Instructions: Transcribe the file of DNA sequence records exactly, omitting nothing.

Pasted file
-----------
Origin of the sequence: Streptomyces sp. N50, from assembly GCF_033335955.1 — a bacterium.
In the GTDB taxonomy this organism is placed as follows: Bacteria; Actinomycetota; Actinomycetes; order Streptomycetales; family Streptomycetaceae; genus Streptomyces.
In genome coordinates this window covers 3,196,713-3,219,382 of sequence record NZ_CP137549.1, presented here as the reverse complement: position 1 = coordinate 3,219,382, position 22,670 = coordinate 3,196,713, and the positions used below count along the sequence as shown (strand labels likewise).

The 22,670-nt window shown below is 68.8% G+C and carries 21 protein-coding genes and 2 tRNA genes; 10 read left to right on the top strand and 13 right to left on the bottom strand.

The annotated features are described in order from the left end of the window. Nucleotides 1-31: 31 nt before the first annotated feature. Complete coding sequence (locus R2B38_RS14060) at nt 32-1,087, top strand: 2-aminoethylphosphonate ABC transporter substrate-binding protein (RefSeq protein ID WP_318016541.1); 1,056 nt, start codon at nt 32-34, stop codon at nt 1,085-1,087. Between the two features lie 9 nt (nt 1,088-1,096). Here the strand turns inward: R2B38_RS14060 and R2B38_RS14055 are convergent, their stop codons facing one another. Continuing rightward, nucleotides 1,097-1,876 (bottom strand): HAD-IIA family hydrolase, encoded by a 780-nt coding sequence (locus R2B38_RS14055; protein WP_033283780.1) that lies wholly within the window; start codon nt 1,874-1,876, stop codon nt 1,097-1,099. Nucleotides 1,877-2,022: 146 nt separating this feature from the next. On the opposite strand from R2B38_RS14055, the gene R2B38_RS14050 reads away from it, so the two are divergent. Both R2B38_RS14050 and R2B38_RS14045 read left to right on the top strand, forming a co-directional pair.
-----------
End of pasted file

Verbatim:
Origin of the sequence: Streptomyces sp. N50, from assembly GCF_033335955.1 — a bacterium.
In the GTDB taxonomy this organism is placed as follows: Bacteria; Actinomycetota; Actinomycetes; order Streptomycetales; family Streptomycetaceae; genus Streptomyces.
In genome coordinates this window covers 3,196,713-3,219,382 of sequence record NZ_CP137549.1, presented here as the reverse complement: position 1 = coordinate 3,219,382, position 22,670 = coordinate 3,196,713, and the positions used below count along the sequence as shown (strand labels likewise).

The 22,670-nt window shown below is 68.8% G+C and carries 21 protein-coding genes and 2 tRNA genes; 10 read left to right on the top strand and 13 right to left on the bottom strand.

The annotated features are described in order from the left end of the window. Nucleotides 1-31: 31 nt before the first annotated feature. Complete coding sequence (locus R2B38_RS14060) at nt 32-1,087, top strand: 2-aminoethylphosphonate ABC transporter substrate-binding protein (RefSeq protein ID WP_318016541.1); 1,056 nt, start codon at nt 32-34, stop codon at nt 1,085-1,087. Between the two features lie 9 nt (nt 1,088-1,096). Here the strand turns inward: R2B38_RS14060 and R2B38_RS14055 are convergent, their stop codons facing one another. Continuing rightward, nucleotides 1,097-1,876 (bottom strand): HAD-IIA family hydrolase, encoded by a 780-nt coding sequence (locus R2B38_RS14055; protein WP_033283780.1) that lies wholly within the window; start codon nt 1,874-1,876, stop codon nt 1,097-1,099. Nucleotides 1,877-2,022: 146 nt separating this feature from the next. On the opposite strand from R2B38_RS14055, the gene R2B38_RS14050 reads away from it, so the two are divergent. Both R2B38_RS14050 and R2B38_RS14045 read left to right on the top strand, forming a co-directional pair.